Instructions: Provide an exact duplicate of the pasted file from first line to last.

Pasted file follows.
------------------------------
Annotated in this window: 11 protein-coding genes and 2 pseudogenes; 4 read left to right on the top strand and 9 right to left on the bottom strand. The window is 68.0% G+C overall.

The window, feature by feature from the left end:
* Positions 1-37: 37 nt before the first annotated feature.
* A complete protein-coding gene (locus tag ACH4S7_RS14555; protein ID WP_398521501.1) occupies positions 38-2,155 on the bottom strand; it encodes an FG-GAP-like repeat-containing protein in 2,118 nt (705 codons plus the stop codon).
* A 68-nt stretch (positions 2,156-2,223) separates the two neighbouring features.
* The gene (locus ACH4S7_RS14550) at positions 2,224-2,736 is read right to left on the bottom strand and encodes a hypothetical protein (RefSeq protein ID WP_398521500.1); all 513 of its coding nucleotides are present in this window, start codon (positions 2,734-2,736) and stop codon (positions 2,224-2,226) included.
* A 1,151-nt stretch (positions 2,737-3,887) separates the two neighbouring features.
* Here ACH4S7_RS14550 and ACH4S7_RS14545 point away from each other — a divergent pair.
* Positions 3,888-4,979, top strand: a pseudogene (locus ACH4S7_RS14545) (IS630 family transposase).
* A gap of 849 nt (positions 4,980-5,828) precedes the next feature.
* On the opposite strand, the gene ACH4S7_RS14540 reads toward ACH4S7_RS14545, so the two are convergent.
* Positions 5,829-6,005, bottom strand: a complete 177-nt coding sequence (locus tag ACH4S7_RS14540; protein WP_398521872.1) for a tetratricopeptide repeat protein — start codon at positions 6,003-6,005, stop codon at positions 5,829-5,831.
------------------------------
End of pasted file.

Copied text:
Annotated in this window: 11 protein-coding genes and 2 pseudogenes; 4 read left to right on the top strand and 9 right to left on the bottom strand. The window is 68.0% G+C overall.

The window, feature by feature from the left end:
* Positions 1-37: 37 nt before the first annotated feature.
* A complete protein-coding gene (locus tag ACH4S7_RS14555; protein ID WP_398521501.1) occupies positions 38-2,155 on the bottom strand; it encodes an FG-GAP-like repeat-containing protein in 2,118 nt (705 codons plus the stop codon).
* A 68-nt stretch (positions 2,156-2,223) separates the two neighbouring features.
* The gene (locus ACH4S7_RS14550) at positions 2,224-2,736 is read right to left on the bottom strand and encodes a hypothetical protein (RefSeq protein ID WP_398521500.1); all 513 of its coding nucleotides are present in this window, start codon (positions 2,734-2,736) and stop codon (positions 2,224-2,226) included.
* A 1,151-nt stretch (positions 2,737-3,887) separates the two neighbouring features.
* Here ACH4S7_RS14550 and ACH4S7_RS14545 point away from each other — a divergent pair.
* Positions 3,888-4,979, top strand: a pseudogene (locus ACH4S7_RS14545) (IS630 family transposase).
* A gap of 849 nt (positions 4,980-5,828) precedes the next feature.
* On the opposite strand, the gene ACH4S7_RS14540 reads toward ACH4S7_RS14545, so the two are convergent.
* Positions 5,829-6,005, bottom strand: a complete 177-nt coding sequence (locus tag ACH4S7_RS14540; protein WP_398521872.1) for a tetratricopeptide repeat protein — start codon at positions 6,003-6,005, stop codon at positions 5,829-5,831.